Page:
On each iteration of the loop, the cumulative error term PAFSUM is compared with the line pattern length LPLEN (step 16). When PAFSUM is incremented to a point at which it equals or exceeds LPLEN, the program branches from the portion of the loop containing step 18. After branching, the program decrements PAFSUM by LPLEN (step 15) and examines the STRETCH and SHRINK flags (step 17).
If the SHRINK flag is set, the program decrements the pattern segment length count PSLCNTR by 2 (step 19), instead of by one as it normally would have at step 18, so that one less pixel coordinate is generated. PAFSUM is also incremented by PAF at this time, since the incrementing of PAFSUM should track the decrementing of PSLCNTR. The program the checks to see whether the count has been decremented to 0 (step 20) and, if so, sets FLAG (step 21). The program thereafter returns to step 13 for another iteration.
As noted above, FLAG is set because a one-pixel line pattern segment is always drawn, even if the error term PAFSUM indicates that a pixel should be deleted from the pattern. FLAG is used in the manner described above to decrement PSLCNTR an extra time (step 12) at the beginning of a subsequent pattern segment.
If at step 17 the STRETCH flag is set, the program returns to step 14 for one or more further iterations of the loop. Since the branching operation bypasses the step in which the pattern segment length count is decremented (step 18), the net effect is that an extra pair of pixel coordinates x2y2 are generated (step 14) for a given pattern segment length count. REMPXL such extra pixels are generated in the course of the program execution, providing the desired result of stretching the line pattern to fit the actual line.
When the pattern segment length count PSLCNTR has been decremented to 1 or less, or if the count was 1 when originally loaded (step 13), the program checks to see whether PAFSUM is equal to or greater than LPLEN and the STRETCH flag has been set. If both of these conditions are met, the program branches back to step 14 for another iteration, since an extra pixel should be generated at this time. Otherwise, the program branches to step 22 rather than step 14.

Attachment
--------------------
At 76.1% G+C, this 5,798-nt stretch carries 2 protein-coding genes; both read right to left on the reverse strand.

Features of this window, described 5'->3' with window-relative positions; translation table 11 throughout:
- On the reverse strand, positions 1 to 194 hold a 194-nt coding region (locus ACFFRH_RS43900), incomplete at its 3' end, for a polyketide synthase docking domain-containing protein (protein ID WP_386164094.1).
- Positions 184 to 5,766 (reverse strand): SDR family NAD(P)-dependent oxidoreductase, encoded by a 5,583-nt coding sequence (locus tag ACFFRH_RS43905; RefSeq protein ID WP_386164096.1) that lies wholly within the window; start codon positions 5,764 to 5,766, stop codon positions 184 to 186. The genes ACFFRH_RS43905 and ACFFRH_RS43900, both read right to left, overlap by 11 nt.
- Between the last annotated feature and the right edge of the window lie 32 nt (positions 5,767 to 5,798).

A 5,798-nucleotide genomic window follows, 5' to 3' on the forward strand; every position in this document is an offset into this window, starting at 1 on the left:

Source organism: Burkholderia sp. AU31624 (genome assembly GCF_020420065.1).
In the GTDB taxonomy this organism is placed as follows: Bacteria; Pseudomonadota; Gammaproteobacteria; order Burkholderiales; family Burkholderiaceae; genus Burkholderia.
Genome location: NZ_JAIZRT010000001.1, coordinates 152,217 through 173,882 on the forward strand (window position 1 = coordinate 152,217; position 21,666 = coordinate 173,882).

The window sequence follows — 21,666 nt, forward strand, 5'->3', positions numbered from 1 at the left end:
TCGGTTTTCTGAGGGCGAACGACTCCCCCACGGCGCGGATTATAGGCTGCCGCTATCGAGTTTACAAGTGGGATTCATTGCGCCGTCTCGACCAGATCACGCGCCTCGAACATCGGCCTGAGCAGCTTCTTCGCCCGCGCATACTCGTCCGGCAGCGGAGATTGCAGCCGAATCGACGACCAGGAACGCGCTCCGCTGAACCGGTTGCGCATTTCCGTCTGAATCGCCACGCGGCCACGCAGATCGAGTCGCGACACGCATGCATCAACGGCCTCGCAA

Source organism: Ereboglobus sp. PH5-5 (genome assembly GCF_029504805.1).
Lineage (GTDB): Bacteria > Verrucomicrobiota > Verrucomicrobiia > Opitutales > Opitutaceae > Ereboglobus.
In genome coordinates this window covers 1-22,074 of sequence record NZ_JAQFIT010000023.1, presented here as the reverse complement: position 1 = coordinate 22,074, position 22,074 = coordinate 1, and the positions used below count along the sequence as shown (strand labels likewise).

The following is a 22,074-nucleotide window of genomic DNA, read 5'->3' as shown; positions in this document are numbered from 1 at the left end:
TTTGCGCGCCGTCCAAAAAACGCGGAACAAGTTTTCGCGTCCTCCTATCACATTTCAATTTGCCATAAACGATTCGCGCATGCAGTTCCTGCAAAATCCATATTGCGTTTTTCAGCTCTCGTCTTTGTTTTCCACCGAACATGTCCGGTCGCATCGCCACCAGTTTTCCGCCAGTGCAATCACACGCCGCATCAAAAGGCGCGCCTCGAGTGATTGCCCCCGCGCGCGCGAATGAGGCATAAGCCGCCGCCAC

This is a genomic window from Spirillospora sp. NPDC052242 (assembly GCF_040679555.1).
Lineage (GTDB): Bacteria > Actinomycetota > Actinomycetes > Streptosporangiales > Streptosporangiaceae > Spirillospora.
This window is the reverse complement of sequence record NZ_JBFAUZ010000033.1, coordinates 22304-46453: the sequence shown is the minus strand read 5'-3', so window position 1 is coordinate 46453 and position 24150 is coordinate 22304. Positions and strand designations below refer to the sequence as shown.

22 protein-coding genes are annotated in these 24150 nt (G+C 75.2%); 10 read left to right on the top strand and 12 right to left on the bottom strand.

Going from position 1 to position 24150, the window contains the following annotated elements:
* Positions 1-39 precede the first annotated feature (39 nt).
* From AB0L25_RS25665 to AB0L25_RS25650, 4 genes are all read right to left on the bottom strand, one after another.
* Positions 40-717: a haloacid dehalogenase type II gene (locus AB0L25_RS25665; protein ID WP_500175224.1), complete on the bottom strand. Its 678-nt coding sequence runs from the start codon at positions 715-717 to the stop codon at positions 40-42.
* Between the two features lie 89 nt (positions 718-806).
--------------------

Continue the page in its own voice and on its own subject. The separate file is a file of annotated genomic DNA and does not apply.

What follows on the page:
Upon branching to step 22, the program checks the ON/OFF flag (step 22) and, if the flag is set ON, draws the pattern segment between the pixel positions x1y1 and x2y2 (step 23). Deferring the actual writing of pixels to the frame buffer 114 (FIG. 1) until the final coordinates x2y2 for the line pattern segment have been determined results in a material speed increase over the alternative of writing to the frame buffer as each pixel position is generated.
If the pattern segment just processed was the last segment of the current pattern repetition (step 24), the program goes on to the next pattern repetition (or terminates if there are no more pattern repetitions) (step 26). Otherwise, the program performs another iteration of the Bresenham algorithm to determine the initial coordinates x1y1 of the next pattern segment; the final coordinates x2y2 of the next pattern segment are also initially set equal to x1y1 (step 25).
FIG. 10 is a high-level flowchart of the processing of a polyline such as polyline P (FIG. 3) containing multiple line segments. As shown in FIG. 10, the program first completes the initial processing steps 1-5 of FIG. 8 performed for the polyline P as a whole (step 28 of FIG. 10). As part of this initial processing, the program initializes a line pattern repetition count LPRCNTR at LPREP.
The program then proceeds to the initial processing steps 6-7 of FIG. 8 for the current line segment (step 29). As part of this initial processing for the current line segment, the program initializes a line segment length count LSLCNTR at the length of the current segment. LSLCNTR is decremented as each pixel position is generated along the line segment.
If this is the first pattern repetition, or if there are are no remaining segments of the current pattern repetition, as indicated by a pattern segment number count PSNCNTR of 0 (step 30), the program proceeds to the next pattern repetition, which is initiated by loading the pattern segment number counter PSNCNTR with the number of segments in the pattern, decrementing the line pattern repetition count LPRCNTR, and setting the ON/OFF flag to OFF (step 31).